Since its inception in 2009, cryptocurrency has evolved from being an obscure digital asset known to few, to becoming part of mainstream discourse as a coveted asset class. Over the past year, non-fungible tokens (NFTs) have dominated conversations in the cryptocurrency space. This is because the sale of NFTs has risen exponentially during this time, with the NFT market currently valued at about $41 billion . This amount is approaching the total value of the global fine art market. The most expensive NFT ever sold went for $91.8 million in December 2021.
What is an NFT?
An NFT is a blockchain-based tool that represents one of a kind digital or physical assets. It’s encoded with the same underlying software as many cryptos, and they are purchased and sold online with cryptocurrency. Because each NFT is one of a kind, they each have a unique identifying code called a uniform research identifier (URI). This is what makes it “nonfungible”: it’s unique and thus non-interchangeable with copies that might be made.
The NFT itself isn’t the artwork, but rather points to the artwork that lives elsewhere, whether it’s in the digital or physical world. NFTs’ characteristics allow them to be used as certificates of ownership over things like digital art.
Like with many products that become incredibly lucrative, fraud and theft have become rampant issues in the NFT space. This is why people purchasing NFTs are looking for ways to protect their investments with insurance.
Difficulties insuring NFTs
Unfortunately, there currently isn’t NFT insurance available on the market. Because it’s a new and unique asset class, insuring NFTs has proven to be challenging. For starters, not all NFTs are the same because some are fully digital, while others are digital representations of tangible items. It’s also a complex product that’s difficult to value because, much like “conventional” fine art, they’re worth only as much as the market says they are.
With insurance, value is heavily influenced by historical value over time. Most NFTs haven’t existed for much time and their value fluctuates rapidly, which is what makes determining their fair market value difficult. The lack of historical data makes understanding and pricing the risk of NFTs difficult for insurers.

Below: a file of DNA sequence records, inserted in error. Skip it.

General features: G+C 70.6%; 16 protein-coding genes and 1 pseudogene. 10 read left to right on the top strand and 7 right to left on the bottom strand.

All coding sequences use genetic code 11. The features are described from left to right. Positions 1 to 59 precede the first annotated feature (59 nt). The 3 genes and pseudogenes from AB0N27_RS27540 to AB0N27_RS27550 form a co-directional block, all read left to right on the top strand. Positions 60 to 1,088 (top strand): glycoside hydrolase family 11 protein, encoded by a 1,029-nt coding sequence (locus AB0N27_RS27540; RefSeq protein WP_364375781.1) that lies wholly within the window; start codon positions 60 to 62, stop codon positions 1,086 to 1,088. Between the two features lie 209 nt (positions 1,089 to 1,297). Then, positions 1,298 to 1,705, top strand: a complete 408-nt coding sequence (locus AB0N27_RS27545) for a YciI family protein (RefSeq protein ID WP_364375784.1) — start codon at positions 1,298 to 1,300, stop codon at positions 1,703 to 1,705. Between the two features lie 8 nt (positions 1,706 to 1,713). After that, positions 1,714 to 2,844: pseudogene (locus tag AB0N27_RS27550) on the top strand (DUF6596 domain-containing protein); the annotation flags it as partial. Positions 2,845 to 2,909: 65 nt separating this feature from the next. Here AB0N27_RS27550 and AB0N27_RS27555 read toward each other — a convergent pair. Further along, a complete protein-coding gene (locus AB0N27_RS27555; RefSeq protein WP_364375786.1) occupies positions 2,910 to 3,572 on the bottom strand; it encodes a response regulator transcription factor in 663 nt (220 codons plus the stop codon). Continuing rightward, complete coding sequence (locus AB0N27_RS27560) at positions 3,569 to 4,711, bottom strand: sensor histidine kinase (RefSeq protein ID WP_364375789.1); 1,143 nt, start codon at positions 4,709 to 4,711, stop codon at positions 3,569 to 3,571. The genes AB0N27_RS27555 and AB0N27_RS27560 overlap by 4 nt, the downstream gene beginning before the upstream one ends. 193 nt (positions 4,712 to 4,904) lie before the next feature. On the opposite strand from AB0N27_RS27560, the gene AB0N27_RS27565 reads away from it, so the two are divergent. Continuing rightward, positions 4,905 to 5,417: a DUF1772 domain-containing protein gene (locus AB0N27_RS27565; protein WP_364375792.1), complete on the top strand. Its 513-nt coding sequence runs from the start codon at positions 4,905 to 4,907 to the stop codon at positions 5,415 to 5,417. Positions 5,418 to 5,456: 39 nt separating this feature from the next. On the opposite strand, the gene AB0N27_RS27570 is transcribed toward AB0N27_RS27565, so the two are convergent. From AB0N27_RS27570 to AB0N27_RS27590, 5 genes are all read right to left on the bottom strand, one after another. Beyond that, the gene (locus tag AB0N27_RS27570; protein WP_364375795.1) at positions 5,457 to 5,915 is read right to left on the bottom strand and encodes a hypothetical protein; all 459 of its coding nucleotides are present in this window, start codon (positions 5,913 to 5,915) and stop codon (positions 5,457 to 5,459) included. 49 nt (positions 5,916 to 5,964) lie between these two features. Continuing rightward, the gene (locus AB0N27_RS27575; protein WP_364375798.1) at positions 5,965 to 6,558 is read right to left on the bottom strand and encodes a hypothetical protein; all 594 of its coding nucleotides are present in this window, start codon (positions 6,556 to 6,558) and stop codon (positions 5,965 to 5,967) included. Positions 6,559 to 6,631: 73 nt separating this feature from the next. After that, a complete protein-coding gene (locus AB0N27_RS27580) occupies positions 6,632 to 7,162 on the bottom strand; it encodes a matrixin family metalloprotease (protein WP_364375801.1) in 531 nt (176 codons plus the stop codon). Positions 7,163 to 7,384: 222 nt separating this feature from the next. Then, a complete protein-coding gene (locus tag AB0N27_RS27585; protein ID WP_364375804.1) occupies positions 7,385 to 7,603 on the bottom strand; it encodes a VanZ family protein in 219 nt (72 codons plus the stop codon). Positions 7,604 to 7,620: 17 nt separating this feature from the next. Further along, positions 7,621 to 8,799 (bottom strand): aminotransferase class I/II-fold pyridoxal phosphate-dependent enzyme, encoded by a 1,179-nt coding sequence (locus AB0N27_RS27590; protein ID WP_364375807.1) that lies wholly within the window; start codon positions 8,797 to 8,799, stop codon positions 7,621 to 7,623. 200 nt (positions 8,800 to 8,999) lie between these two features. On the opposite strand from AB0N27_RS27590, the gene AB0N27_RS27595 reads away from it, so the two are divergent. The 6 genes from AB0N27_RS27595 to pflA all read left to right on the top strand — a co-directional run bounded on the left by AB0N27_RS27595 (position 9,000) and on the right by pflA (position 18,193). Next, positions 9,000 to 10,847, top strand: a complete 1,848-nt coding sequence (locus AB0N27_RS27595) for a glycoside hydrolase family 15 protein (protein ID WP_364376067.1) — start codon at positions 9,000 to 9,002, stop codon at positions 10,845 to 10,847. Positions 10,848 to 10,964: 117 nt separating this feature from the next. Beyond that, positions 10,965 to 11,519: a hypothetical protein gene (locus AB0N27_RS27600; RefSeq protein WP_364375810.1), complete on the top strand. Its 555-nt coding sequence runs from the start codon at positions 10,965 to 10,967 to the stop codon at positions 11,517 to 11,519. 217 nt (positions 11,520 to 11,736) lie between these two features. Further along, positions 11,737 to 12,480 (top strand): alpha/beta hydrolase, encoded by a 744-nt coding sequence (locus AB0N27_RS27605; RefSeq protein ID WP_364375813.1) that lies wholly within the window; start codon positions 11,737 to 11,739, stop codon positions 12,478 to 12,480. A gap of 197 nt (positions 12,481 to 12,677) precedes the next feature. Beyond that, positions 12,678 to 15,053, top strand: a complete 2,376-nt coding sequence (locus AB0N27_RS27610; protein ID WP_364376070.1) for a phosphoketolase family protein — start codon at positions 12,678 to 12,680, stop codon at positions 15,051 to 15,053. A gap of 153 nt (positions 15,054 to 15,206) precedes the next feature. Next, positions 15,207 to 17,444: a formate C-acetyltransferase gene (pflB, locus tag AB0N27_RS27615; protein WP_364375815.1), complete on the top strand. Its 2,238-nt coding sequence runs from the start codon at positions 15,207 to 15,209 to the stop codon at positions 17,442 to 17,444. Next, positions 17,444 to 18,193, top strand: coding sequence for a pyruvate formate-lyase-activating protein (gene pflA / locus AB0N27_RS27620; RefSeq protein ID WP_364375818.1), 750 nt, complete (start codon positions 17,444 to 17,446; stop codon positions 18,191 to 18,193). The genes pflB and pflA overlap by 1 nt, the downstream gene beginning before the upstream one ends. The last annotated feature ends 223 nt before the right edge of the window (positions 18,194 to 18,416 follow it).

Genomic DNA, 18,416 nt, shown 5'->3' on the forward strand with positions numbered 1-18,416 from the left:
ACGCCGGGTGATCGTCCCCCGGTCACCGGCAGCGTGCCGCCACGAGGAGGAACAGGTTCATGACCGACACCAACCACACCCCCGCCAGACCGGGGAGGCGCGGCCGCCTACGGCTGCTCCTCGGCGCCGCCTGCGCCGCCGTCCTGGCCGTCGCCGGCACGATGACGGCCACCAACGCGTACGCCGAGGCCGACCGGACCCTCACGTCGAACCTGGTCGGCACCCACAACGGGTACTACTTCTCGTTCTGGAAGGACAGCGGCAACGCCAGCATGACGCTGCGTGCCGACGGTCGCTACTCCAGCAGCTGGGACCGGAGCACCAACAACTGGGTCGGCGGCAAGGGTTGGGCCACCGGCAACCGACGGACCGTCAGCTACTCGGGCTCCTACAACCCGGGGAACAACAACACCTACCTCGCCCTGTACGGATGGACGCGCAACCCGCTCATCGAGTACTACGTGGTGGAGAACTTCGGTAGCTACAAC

Additionally, distilling a precise description of core risks is also a challenge because of the nature of blockchain. For example, the NFT itself and the art it represents aren’t one and the same. The NFT is a unique digital signature of an asset, while the artwork associated with the NFT exists somewhere separately from the NFT. These layers of complexity make it difficult to assess the full scope of risk.
The insurance industry has been slow to respond to NFT risks, though some existing lines of coverage might serve as a starting point to building a specific line of coverage capable of protecting against many of the risks associated with NFT transactions. Intellectual property insurance, theft and bankruptcy insurance, misrepresentation insurance, fine art insurance, and cyber insurance policies may provide models for developing NFT policies, as they each address different aspects of NFT losses.
While insurance providers develop products to protect this unique asset type, what can NFT owners do to protect themselves and their investments?
Current Options & Next Steps
The best way to protect an NFT is to understand as much as you can about how NFTs work and confirm that you’re implementing best practices to reduce risk. Consider the security posture of storage wallet providers and possible points of failure when digitally storing an NFT.
Though coverage isn’t yet available for your NFTs, our team is staying on top of developments in this area and will post follow-up content, as available. The best course of action is to talk to your broker if you currently invest in NFTs or plan to in the future to be sure they are aware of your complete risk profile.
Remember to be sure your other valuables are properly protected, as well! Connect with our Private Client team to learn more about how we can help.
This material has been prepared for informational purposes only and was generated from information provided to BKS from the client and/or third-party sources. Therefore, BKS makes no warranty or representation(s) as to the accuracy or appropriateness of the data and/or the analysis herein. This information is not intended to provide, and should not be relied on for, tax, legal or accounting advice. You should consult your tax, legal and accounting advisors for those services.